As a fan of the original ASiE who acknowledged its imperfections, I was (and still am) prepared to give this version a shot. So far, though, it looks as if the second edition reduces player interaction through the changes to city control and restrictions on the ability of players to assassinate other agents and royalty. The requirement to play cards in order to claim new cards would also seem to harm playability by preventing you from buying new cards if your draw doesn't give you what you need. Finally, the player with the zombie card gains a significant advantage in terms of limiting access to cities, especially if they also hold the Society of Leopold; this particular combo may be a game-breaker, especially if it comes out early.
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Jimmy Okolica
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John,

Thanks so much for the summary. I'd missed the city cards being permanent and the change in the zombies. Both have a lot of potential for changing game play. I agree the city control back-and-forth was one of the big things in the 1ed. Definitely something to consider.
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John R.
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In my experience the original game often played out in two phases: 1) grab cards, 2) fight for cities (often with lots of assassinations). I'm guessing that the changes in the second edition will smooth out that difference between the early and late games, but to me that just wasn't an issue. Often part of the tension of the game was exactly when the nihilistic free-for-all would start and trying to position yourself to best take advantage of it. In that sense, the first edition often rewarded aggressive play, whereas this version largely removes that.

The possible problem with the zombies aside, I think that the new mechanic for claiming cards by playing other cards will limit your ability to do other things by draining cards from your hand and will thus slow the initial (card-acquisition) phase of the game. While wars over especially desirable cards will no doubt continue, the reduction in the number of influence tokens (all of which start on the board, btw) means that you can't be in more than a few places at once, especially with five players. This may encourage some Bismarcking, as I mentioned above - claim control of a city, work through the pile as quickly as possible and hope to get something good out of the 3-5 cards there, then move on to another. There may also be a tendency to park oneself on the higher-valued cities to grab those cards when they come out.

Because the overall game duration is reduced by the decreased length of the Loyalist/Restorationist tracks and the fact that the end-game point triggers have been dropped by 2-6 points (depending on number of players), I think that, overall, these changes will have the effect of reducing the game to a slower version of the original's first phase - the card acquisition/deck building part. Having city cards as points and counting everything on the VP track will cause scores to inch up more regularly over time, and once players start actively ramping up the team tracks there won't be enough time to do much else before the end-game point trigger is reached. The original's second phase will therefore be mostly or entirely curtailed.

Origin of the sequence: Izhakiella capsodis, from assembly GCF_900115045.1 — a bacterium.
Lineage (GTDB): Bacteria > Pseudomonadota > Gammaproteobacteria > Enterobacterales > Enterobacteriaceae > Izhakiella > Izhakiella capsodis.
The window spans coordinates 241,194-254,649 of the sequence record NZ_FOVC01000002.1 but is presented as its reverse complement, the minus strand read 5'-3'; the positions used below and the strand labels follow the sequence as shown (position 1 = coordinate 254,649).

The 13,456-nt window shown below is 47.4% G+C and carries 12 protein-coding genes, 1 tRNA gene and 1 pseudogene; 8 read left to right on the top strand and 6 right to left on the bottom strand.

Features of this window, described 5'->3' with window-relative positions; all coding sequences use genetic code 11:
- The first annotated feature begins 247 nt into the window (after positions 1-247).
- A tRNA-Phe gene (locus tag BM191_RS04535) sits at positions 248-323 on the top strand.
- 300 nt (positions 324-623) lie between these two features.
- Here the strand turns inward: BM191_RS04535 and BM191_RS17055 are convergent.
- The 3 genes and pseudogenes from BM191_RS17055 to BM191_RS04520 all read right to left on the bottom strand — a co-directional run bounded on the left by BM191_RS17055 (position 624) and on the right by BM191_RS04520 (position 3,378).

To me, then, it seems as if much of the conflict of the first edition has been stripped out in favour of a slow and steady accumulation of points with little player interaction. I could be wrong, and I'll have to try it to see, but I'm not as enthusiastic about the second edition now that I've read the rules.
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Kristian Petersen
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timeodanaos wrote:

5 Assassination (of agents or royalty) requires a majority of the pieces in the city plus the required number of bomb cards. Assassinations are (so far as I can tell) one-use cards and points are gained on the VP track immediately regardless of team (though they may be lost in the end-game count).
'

This is the only new rule that kinda rubs me the wrong way, thematically. Why do you need majority to assassinate? Killing royalty/agents is hard enough in the 1st edition, where you need enough bombs alone, but it also seems to go against the games spirit, I think.

Assassinations should/could be done by sneaking a lone bomber-anarchists into the palace, office or bedroom of the target, loaded with dynamite'n'elder signs - no need for a lot of presence, agents or power (cubes) in a city to make a hit on an enemy.

Or is it just me?
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Juan Crespo
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kinkymachine wrote:
timeodanaos wrote:

5 Assassination (of agents or royalty) requires a majority of the pieces in the city plus the required number of bomb cards. Assassinations are (so far as I can tell) one-use cards and points are gained on the VP track immediately regardless of team (though they may be lost in the end-game count).